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Journal Issue: Children and Divorce Volume 4 Number 1 Spring/Summer 1994

High-Conflict Divorce
Janet R. Johnston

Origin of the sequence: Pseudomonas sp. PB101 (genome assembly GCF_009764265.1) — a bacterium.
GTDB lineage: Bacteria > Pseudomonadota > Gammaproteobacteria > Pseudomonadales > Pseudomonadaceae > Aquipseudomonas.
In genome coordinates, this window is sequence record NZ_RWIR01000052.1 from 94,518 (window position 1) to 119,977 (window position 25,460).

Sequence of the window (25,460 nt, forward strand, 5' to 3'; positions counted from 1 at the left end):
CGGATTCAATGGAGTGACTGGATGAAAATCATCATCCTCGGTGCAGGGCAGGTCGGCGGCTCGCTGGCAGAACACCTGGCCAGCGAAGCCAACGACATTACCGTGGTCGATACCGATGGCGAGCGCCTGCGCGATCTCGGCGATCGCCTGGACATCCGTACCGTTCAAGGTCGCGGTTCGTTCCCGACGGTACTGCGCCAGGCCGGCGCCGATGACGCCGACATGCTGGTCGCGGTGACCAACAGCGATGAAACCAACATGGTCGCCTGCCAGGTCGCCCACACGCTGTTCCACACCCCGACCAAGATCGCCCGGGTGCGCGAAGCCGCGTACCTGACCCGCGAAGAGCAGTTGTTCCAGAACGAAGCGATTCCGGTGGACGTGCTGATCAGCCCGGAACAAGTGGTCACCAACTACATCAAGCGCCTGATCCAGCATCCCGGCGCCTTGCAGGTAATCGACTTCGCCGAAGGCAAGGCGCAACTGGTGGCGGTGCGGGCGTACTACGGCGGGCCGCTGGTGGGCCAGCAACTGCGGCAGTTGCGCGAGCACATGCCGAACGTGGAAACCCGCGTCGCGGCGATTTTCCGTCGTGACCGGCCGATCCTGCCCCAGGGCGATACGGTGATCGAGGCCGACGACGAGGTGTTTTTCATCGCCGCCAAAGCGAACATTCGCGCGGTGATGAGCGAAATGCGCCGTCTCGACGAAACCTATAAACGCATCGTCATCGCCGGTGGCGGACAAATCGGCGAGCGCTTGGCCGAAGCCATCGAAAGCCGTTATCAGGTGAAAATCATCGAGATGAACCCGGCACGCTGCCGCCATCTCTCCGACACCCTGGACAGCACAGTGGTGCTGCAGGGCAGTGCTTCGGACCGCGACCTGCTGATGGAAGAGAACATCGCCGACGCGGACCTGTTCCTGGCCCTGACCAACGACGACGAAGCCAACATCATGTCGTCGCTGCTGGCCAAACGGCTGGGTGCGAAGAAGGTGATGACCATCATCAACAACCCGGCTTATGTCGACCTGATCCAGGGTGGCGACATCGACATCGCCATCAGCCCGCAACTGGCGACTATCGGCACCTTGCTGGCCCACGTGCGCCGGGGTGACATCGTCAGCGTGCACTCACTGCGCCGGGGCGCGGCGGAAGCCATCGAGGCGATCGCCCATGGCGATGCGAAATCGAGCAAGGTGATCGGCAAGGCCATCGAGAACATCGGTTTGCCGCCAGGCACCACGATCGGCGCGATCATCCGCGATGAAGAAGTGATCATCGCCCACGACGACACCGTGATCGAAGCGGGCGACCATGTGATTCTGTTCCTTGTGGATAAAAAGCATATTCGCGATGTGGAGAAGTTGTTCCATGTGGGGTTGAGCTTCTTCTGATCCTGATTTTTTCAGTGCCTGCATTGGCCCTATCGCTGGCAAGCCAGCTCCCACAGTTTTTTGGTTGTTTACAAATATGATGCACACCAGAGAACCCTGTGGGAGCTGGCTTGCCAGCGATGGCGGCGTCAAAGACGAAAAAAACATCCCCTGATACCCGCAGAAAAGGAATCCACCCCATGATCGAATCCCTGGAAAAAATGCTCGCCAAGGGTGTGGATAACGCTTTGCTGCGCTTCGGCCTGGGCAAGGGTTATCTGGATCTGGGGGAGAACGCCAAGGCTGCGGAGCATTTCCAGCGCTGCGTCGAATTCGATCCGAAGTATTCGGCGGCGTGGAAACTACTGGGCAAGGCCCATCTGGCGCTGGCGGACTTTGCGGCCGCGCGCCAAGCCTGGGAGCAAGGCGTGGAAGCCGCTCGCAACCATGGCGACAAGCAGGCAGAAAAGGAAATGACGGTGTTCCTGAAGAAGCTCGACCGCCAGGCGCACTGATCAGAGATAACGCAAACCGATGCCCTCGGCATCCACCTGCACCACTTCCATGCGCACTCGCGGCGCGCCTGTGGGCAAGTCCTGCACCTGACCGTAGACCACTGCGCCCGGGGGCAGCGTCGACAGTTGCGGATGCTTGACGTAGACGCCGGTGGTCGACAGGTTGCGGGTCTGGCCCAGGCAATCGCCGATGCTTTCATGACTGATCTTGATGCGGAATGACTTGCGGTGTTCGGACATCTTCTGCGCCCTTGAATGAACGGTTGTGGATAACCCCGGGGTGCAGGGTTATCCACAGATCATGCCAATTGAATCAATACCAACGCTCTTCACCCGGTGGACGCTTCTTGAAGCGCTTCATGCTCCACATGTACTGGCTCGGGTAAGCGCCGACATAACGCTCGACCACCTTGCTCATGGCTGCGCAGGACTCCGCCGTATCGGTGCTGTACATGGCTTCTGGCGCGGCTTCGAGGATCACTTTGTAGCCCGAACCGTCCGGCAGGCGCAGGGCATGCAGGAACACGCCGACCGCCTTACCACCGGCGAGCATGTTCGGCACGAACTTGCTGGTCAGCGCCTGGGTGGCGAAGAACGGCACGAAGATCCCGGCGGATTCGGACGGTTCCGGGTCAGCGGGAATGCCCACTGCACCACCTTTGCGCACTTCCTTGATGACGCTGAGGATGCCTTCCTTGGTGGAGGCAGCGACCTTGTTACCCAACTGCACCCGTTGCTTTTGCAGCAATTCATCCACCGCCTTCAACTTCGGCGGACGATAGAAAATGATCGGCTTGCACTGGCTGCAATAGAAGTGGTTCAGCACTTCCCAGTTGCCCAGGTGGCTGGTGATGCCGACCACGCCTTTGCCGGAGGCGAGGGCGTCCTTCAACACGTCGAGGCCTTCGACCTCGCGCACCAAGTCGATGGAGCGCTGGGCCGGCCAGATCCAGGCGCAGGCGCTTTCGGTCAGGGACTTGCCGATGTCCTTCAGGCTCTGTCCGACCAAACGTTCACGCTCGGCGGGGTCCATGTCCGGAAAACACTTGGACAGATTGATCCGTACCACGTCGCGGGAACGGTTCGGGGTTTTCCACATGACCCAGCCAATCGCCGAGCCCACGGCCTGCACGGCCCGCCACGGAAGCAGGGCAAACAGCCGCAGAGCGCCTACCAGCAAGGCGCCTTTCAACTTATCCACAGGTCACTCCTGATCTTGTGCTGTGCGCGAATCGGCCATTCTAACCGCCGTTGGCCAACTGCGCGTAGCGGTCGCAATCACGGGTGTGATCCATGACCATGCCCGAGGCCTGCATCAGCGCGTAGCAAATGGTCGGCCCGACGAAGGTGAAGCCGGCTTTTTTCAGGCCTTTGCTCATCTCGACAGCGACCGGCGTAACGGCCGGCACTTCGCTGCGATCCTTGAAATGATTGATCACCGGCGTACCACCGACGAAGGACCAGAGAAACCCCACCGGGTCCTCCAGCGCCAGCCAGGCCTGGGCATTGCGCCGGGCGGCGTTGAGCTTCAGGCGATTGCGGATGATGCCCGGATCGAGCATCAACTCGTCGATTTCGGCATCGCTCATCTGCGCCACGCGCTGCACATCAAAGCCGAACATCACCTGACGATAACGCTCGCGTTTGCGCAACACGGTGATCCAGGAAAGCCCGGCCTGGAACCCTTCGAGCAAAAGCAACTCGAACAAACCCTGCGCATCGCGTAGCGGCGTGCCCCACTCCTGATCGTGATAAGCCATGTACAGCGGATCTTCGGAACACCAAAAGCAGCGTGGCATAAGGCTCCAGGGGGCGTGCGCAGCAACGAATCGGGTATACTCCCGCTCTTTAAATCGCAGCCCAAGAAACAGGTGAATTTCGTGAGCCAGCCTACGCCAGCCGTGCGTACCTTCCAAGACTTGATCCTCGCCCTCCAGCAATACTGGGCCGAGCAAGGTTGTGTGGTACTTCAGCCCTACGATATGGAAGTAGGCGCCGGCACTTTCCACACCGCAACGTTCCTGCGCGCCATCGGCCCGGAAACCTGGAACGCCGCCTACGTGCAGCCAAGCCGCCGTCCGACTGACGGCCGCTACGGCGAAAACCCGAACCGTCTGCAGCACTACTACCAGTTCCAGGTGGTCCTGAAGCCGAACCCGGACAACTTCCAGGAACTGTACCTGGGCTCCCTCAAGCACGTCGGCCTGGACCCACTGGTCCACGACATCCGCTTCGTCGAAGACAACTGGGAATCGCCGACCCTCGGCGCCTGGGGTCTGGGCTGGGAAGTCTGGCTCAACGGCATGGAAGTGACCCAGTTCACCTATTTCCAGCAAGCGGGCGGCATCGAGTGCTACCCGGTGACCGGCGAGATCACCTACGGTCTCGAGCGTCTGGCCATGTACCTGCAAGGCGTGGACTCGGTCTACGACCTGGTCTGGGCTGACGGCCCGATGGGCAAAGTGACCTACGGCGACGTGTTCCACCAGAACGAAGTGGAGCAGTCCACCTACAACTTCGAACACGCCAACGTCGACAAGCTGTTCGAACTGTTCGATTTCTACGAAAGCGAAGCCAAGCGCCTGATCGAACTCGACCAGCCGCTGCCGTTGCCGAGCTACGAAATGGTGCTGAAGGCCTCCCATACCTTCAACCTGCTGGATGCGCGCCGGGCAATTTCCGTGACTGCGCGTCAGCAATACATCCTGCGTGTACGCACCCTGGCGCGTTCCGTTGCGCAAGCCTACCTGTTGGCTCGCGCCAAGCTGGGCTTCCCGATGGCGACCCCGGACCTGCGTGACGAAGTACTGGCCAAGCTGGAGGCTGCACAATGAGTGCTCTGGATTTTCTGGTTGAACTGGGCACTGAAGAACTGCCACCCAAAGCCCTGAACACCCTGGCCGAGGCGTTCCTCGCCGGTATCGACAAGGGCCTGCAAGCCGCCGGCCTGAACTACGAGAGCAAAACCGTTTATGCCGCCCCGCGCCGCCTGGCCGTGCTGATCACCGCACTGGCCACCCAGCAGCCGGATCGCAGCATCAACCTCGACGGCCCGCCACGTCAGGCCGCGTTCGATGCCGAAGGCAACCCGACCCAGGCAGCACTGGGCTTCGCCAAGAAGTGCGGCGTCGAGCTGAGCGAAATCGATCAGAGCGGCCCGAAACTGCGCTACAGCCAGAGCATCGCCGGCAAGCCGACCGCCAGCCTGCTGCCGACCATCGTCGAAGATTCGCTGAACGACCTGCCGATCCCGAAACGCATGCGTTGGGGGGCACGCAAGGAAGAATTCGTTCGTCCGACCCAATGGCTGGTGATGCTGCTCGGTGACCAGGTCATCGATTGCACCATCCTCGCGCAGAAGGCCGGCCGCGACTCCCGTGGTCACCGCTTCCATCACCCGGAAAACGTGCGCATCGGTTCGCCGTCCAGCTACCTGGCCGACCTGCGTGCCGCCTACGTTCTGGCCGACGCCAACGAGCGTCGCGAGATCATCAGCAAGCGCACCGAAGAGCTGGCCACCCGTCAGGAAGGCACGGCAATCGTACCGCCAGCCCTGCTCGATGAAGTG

The intent of this paper is first to discuss the problem of identifying important elements of conflict in divorce and, on the bases of various definitions, to review the available research about their incidence. The second aim is to examine the various factors that are believed to contribute to high-conflict divorce and to propose a theoretical model explaining how these factors interrelate. Third, the focus will turn to what is known about the effects on children of interparental conflict, in general, and what is known about the characteristics of children living in high-conflict divorce situations, in particular. Fourth, dispute resolution procedures and preventive and interventive programs, together with available data on outcome effectiveness, will be outlined. Finally, implications of the current research base for social policy with respect to custody and access in cases of high-conflict divorce will be discussed.